Getting djbdns/dnscache (dns-server package) running correctly under pfsense 2.0



  • I've been on this forum a few times, and normally, it is lots of help. Unfortunately, nobody seems to know how djbdns works, so here is how i wrangled it into working. It works for me, it may not be entirely suitable for you, see notes at the end.

    djbdns will be a name server, caching resolver, and answer any kind of query you want it to: A, TXT, SRV, and so on. (see http://lifewithdjbdns.org for some info) pfSense's package seems to be geared towards using it purely for being an authoritative name server, and appears to be actively breaking the dns fowarding side of things.

    In my situation I have external DNS hosting from a reliable DNS host, but internally have my domain mirrored, with "extras" (ie: workstations, test servers, etc) these things do not need to be in the public DNS, so I use djbdns to override my domain internally.

    Install the dns-server package and setup your domain/hosts however you see fit. Start the service, and you'll notice it's probably not doing anything like you thought it would. (ie: working)

    Time to fix it!

    SSH into your pfsense box and edit /usr/local/pkg/tinydns.inc;

    around line 270 there is a line that reads:

    exec("/usr/bin/touch {$g['varetc_path']}/dnscache{$dnsidx}/root/ip/{$dnsuserip}");
    

    change it to read (or add another line) that reads:

    exec("/usr/bin/touch {$g['varetc_path']}/dnscache{$dnsidx}/root/ip/192.168.1");
    

    Where "192.168.1" is the start of your internal network, this line tells dnscache that it should take requests from any IPs starting with 192.168.1, if you have several subnets, add several lines. if you only want 192.168.1.10 to be able to use dnscache, just put that.

    next stop is lines 455-457, which read:

                            $forwardingservers = tinydns_register_root_servers();
                            if($forwardingservers)
                                    fwrite($fd, $forwardingservers);
    
    

    Delete them all, they're telling tinydns - the name server - how to look up non-local domains, and it's Just Not Right, that's where dnscache comes in, it will look them up, AND cache the results.

    You will need to populate /var/etc/dnscache*/root/servers/@ which is where dnscache will look up anything that you're not serving locally, luckily the contents of this file are generated from /var/etc/nameserver_*

    Make a new file: /var/etc/nameserver_root and put the following in it:

    
    198.41.0.4 
    192.228.79.201 
    192.33.4.12 
    128.8.10.90 
    192.203.230.10 
    192.5.5.241 
    192.112.36.4 
    128.63.2.53 
    192.36.148.17 
    192.58.128.30 
    193.0.14.129 
    199.7.83.42 
    202.12.27.33
    
    

    This is a list of the DNS root servers, you can generate a current list and get some more information here:
    http://homepage.ntlworld.com/jonathan.deboynepollard/FGA/dns-updating-resolving-proxy-root-list.html#djbdns

    Back to the interface, press save on the tinydns tab, and BAM! you've got a DNS server, and a DNS proxy, and it works!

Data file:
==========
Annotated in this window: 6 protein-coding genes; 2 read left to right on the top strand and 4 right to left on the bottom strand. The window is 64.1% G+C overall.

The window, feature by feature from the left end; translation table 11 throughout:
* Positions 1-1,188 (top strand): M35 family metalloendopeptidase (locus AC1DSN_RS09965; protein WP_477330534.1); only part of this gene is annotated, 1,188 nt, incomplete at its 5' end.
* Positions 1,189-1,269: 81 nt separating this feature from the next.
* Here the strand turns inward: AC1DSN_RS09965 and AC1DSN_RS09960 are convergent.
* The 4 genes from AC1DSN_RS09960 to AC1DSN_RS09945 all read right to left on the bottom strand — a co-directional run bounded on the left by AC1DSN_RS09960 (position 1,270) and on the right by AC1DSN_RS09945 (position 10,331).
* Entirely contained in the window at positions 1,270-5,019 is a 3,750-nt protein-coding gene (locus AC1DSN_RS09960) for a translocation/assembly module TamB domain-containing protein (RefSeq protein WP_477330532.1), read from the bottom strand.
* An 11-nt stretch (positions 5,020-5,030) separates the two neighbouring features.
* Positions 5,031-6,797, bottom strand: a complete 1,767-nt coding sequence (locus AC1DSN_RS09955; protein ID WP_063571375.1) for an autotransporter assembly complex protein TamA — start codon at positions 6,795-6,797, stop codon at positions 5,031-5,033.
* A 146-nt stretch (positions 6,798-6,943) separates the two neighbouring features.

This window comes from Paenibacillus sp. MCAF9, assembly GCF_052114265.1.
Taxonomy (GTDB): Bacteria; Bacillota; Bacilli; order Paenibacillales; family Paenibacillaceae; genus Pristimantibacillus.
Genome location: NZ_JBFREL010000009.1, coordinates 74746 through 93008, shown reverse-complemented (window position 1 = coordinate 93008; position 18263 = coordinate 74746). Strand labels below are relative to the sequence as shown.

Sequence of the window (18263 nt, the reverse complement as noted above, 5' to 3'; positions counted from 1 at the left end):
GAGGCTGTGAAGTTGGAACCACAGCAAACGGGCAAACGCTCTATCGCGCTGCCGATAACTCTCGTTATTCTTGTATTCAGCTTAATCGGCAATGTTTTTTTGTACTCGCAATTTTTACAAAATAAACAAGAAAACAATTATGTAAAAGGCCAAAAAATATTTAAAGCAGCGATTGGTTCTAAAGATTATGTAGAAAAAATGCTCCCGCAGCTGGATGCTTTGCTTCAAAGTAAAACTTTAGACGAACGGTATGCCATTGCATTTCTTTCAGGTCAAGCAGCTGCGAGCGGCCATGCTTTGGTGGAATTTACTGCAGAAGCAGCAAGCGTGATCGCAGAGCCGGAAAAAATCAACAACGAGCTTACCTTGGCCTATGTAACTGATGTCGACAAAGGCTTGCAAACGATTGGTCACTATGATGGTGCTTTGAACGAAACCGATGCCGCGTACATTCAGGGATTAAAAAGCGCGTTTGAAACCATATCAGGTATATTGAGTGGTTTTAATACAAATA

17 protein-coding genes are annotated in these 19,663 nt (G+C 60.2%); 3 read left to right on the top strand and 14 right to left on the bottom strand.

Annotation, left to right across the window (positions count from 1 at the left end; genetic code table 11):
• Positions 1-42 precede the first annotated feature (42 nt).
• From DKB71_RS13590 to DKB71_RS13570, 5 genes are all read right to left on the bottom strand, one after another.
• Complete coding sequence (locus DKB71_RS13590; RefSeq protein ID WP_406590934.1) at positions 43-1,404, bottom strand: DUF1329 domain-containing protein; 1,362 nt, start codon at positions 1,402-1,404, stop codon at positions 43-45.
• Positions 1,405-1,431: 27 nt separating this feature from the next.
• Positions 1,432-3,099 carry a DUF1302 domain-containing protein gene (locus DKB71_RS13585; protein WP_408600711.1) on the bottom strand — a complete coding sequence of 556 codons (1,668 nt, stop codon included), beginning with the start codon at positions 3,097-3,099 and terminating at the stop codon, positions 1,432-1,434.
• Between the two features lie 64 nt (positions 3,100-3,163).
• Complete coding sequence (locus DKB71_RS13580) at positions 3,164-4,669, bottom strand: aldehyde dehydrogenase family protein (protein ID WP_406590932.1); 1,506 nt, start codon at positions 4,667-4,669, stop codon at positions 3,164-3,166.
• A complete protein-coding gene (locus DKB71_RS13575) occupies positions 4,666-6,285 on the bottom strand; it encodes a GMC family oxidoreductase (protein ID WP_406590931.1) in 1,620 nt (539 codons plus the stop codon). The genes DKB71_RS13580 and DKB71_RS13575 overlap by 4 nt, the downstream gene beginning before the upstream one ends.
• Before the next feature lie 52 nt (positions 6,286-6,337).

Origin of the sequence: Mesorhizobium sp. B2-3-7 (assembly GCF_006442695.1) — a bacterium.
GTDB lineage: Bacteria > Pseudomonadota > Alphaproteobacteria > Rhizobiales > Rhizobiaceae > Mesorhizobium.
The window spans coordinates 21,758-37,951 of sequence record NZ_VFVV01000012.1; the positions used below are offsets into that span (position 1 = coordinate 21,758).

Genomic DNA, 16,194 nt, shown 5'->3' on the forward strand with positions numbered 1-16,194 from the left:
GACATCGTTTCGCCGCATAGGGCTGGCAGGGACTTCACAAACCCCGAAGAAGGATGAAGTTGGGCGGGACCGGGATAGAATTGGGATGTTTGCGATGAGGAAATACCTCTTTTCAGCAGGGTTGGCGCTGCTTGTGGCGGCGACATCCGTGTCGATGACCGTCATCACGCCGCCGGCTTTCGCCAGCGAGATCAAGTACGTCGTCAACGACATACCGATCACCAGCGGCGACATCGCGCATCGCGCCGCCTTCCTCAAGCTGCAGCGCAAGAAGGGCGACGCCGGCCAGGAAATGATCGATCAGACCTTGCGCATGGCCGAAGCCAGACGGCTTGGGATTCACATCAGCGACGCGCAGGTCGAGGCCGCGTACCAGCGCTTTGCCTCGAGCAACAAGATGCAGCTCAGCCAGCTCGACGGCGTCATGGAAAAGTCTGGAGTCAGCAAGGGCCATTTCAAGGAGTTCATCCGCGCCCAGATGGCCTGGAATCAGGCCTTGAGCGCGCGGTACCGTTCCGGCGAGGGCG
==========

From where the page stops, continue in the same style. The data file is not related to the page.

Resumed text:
Note, however, that if you're wanting to host external DNS on your pfSense machine, this setup will not be suited to you - I'm running tinydns on 127.0.0.1 and have dnscache running only on my internal interfaces, so any resolvable name thrown at my system will be resolved, you dont really want your internal network showing up from the outside of your network via DNS.

    See http://www.fefe.de/djbdns/#splithorizon for information on how to setup a split horizon DNS if you want to host your own DNS server for internal and external use. (not related to pfSense, if you're feeling lucky you can hack the dns-server package, but it's likely to be a much more involved process)



  • if you're feeling lucky you can hack the dns-server package, but it's likely to be a much more involved process)

    If you're feeling lucky, you can improove this package and submit changes.  ;)



  • Just the solution I need. Work like a charm.

    Thanks a lot!!!



  • @lfitt:

    I've been on this forum a few times, and normally, it is lots of help. Unfortunately, nobody seems to know how djbdns works, so here is how i wrangled it into working. It works for me, it may not be entirely suitable for you, see notes at the end.

    Thanks for posting this.  I have just about everything working except lookups to domains that I don't have configured directly in tinydns.  It was working for a few minutes, and then stopped, and I haven't been able to get it working again.  Is this still working for others?

    My backup plan is using the DNS Forwarder and adding a bunch of static entries, but I have two firewalls at two different sites and had hoped to use tinydns to keep them in sync instead of having to add host overrides at both places.



  • Good news everyone! I updated to 2.0.1 over night, and hosed my tinydns setup!

    marcelloc must be feeling lucky indeed, I've actually gone ahead and updated the package so it correctly works, patches below. (If someone knows the correct method of submitting a patch the the maintainers, i'm all ears)

    I've added an extra config entry - "Respond to IP" which related to the second change above (what IPs dnscache will respond to)

    Instead of looking up the root DNS servers for queries tinydns does not know, it will look up against your WAN DNS servers, which is probably preferrable anyway.

    tinydns.xml.diff.txt
    tinydns.inc.diff.txt





  • I added another dns-server patch to the bug reported here: http://redmine.pfsense.org/issues/1768

    This fixes a problem with local domains not being setup correctly for dnscache.

    Dynamic DHCP leases still do not get registered with DNS though.


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